A. The Public Nudity Ordinance Does Not Violate The First Amendment.

Statutes prohibiting public nudity are of "ancient origin" and "reflect moral disapproval of people appearing in the nude among strangers in public places." Barnes v. Glen Theatre, Inc., 501 U.S. 560, 568, 111 S.Ct. 2456, 2461, 115 L.Ed.2d 504 (1991) (plurality). For this reason, it has been the traditional view that whatever natural law construct exists to support the "right to appear au naturel at home," that right is "relinquished when one sets foot" outside. Richards v. Thurston, 424 F.2d 1281, 1285 (1st Cir.1970).7 Even so, in the "outer ambit" of constitutional theory, the erotic speech component of a particular form of public nakedness — nude dancing at strip clubs — receives "some measure" of First Amendment protection. Erie v. Pap's A.M., 529 U.S. 277, 289, 120 S.Ct. 1382, 1391, 146 L.Ed.2d 265 (2000) (plurality); see also Barnes, 501 U.S. at 566,

111 S.Ct. at 2460. The right, however, is hardly a robust one. At best, it receives a "diminished form of protection under the First Amendment," Ben's Bar, Inc. v. Village of Somerset, 316 F.3d 702, 707 (7th Cir.2003), because it involves the "barest minimum of protected expression," Barnes, 501 U.S. at 565,

111 S.Ct. at 2460 (quoting Doran v. Salem Inn, Inc., 422 U.S. 922, 932, 95 S.Ct. 2561, 2568, 45 L.Ed.2d 648 (1975)). Put another way, the right is only "marginally" within the "outer perimeters" of the First Amendment. Barnes, 501 U.S. at 566,

111 S.Ct. at 2460.

Appellants claim the Henrico public nudity ordinance violates the marginal free speech rights inherent in erotic dancing. They rest this claim on two assertions. First, appellants contend the ordinance constitutes the most serious of all First Amendment violations: a content-based restriction on free speech.8 Second, appellants argue that the public nudity ordinance — even if not content based — still works such a hardship on their free speech rights that it must be declared unconstitutional. We reject both arguments, finding they reflect a basic misunderstanding of First Amendment law.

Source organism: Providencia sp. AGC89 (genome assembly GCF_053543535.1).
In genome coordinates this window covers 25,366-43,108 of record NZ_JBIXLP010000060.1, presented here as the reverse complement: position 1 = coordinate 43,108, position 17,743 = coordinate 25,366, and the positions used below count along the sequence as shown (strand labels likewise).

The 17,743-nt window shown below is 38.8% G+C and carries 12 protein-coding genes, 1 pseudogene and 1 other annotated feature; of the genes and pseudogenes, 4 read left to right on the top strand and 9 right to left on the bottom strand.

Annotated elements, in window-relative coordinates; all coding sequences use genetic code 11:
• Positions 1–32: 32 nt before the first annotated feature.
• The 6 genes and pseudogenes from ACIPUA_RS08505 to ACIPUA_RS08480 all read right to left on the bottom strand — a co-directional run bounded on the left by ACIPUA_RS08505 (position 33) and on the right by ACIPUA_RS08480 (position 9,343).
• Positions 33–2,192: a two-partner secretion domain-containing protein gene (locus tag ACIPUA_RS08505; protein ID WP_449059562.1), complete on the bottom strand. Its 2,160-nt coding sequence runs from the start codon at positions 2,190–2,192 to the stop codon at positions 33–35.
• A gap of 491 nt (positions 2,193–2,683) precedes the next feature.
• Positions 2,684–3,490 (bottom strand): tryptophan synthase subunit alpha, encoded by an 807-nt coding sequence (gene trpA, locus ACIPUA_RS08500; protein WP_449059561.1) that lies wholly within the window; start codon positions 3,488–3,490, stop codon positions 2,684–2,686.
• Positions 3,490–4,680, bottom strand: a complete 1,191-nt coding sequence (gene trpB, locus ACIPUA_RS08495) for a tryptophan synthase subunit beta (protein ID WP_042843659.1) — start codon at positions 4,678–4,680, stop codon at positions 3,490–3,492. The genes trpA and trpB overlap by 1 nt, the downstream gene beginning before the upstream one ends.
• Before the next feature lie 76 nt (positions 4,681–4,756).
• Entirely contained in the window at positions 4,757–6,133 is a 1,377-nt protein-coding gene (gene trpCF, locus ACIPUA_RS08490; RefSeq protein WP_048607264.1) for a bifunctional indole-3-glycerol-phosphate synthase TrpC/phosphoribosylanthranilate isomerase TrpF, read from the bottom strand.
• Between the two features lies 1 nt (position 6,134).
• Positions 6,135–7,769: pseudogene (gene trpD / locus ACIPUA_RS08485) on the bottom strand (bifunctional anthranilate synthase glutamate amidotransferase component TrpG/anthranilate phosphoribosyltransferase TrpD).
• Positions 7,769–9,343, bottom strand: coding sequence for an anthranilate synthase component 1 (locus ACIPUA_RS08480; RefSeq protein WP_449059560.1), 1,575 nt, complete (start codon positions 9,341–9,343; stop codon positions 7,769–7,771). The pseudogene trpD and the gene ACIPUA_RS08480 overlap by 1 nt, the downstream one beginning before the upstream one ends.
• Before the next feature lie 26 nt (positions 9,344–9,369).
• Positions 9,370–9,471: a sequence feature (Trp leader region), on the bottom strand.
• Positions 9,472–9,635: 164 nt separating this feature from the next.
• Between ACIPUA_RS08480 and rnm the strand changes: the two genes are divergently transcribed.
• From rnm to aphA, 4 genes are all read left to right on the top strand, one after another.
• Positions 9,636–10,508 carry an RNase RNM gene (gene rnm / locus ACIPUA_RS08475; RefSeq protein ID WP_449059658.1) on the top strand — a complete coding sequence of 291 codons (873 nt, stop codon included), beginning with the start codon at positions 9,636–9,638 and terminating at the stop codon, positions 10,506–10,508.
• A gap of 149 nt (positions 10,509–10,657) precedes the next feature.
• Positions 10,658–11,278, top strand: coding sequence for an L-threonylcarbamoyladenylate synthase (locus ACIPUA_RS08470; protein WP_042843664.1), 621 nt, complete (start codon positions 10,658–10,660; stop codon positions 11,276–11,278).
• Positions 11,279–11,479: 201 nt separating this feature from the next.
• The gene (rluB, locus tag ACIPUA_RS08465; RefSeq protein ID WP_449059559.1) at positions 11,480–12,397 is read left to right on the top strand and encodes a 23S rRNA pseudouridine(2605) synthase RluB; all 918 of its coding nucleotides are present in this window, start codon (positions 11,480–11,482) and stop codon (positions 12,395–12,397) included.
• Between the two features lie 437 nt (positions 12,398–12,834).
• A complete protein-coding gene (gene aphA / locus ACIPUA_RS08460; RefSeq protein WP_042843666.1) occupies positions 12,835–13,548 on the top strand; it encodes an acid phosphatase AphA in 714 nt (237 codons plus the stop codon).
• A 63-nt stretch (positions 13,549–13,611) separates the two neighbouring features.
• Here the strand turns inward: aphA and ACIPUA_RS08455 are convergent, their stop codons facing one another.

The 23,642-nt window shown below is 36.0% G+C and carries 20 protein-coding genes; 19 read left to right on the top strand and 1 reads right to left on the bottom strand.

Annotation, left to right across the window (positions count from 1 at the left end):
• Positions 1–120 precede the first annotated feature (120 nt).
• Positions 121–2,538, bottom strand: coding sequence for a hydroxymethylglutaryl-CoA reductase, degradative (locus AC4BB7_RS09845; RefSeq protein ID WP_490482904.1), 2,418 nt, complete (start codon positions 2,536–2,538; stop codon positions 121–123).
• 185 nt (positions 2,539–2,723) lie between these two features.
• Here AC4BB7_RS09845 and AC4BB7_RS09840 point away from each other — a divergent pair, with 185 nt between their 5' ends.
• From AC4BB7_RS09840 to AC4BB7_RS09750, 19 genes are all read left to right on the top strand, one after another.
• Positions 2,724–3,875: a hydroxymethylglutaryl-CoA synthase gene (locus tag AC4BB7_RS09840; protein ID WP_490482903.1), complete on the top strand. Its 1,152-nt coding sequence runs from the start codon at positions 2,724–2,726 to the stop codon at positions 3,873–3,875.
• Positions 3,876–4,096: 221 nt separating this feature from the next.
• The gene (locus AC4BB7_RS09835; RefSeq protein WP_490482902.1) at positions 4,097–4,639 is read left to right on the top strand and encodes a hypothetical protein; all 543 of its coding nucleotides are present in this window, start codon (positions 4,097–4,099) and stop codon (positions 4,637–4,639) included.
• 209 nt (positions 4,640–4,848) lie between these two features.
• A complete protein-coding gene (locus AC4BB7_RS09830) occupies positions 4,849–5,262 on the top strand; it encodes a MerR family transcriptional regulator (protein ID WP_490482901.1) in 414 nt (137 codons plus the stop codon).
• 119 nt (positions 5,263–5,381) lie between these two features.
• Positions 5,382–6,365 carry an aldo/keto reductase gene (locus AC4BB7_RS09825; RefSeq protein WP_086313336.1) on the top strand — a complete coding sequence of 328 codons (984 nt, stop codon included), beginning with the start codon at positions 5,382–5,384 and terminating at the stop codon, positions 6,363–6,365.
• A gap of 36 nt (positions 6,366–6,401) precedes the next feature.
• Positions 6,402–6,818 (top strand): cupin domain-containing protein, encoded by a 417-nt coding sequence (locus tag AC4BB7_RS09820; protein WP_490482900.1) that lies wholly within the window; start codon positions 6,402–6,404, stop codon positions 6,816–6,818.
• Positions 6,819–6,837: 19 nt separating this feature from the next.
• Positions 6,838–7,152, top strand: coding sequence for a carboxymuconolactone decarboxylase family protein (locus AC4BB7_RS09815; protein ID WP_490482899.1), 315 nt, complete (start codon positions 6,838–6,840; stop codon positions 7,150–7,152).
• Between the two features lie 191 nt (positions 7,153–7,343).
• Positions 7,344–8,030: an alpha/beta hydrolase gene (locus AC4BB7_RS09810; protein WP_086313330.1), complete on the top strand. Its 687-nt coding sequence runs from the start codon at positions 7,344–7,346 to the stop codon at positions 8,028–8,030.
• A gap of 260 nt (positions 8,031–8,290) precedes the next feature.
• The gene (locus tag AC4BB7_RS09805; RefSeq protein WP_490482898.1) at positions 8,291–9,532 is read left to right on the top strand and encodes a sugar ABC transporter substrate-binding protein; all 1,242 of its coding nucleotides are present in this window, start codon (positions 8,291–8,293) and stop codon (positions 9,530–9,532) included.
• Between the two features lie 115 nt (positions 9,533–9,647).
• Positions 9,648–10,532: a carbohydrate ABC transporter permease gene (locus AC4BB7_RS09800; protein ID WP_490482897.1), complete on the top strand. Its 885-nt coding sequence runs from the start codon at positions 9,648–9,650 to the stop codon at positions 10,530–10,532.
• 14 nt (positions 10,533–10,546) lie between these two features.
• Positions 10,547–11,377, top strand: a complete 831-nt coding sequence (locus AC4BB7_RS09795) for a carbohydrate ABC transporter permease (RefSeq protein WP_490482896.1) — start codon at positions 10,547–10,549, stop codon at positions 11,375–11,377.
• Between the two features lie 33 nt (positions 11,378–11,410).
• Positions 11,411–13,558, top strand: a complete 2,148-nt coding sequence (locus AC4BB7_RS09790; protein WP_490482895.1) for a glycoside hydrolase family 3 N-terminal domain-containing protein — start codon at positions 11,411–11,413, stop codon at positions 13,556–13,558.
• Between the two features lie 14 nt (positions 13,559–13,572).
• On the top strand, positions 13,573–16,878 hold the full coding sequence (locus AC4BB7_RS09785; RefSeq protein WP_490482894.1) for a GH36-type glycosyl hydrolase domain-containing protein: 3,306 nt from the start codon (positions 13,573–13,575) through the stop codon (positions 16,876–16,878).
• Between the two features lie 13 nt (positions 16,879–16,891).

A law regulating expressive activity should be deemed content neutral "so long as it is `justified without reference to the content of the regulated speech.'" Ward v. Rock Against Racism, 491 U.S. 781, 791, 109 S.Ct. 2746, 2753, 105 L.Ed.2d 661 (1989) (emphasis in original and citation omitted). Because such regulations are "unrelated to [the suppression of] expression," Lorillard Tobacco Co. v. Reilly, 533 U.S. 525, 567, 121 S.Ct. 2404, 2428, 150 L.Ed.2d 532 (2001), they are subjected to a "less-rigorous analysis," Turner Broad. Sys. v. FCC, 520 U.S. 180, 213, 117 S.Ct. 1174, 1198, 137 L.Ed.2d 369 (1997). Sufficient government interests justifying content-neutral regulations include "preventing harmful secondary effects," Erie, 529 U.S. at 293, 120 S.Ct. at 1393, and "protecting order and morality," Barnes, 501 U.S. at 569, 111 S.Ct. at 2462, both classic expressions of state police powers.

The Henrico public nudity ban regulates conduct — not the content of anyone's speech. In this respect, the ordinance is no different from either of the two public nudity laws deemed content neutral in Barnes and Erie. As the United States Supreme Court said in Erie:

The ordinance here, like the statute in Barnes, is on its face a general prohibition on public nudity. By its terms, the ordinance regulates conduct alone. It does not target nudity that contains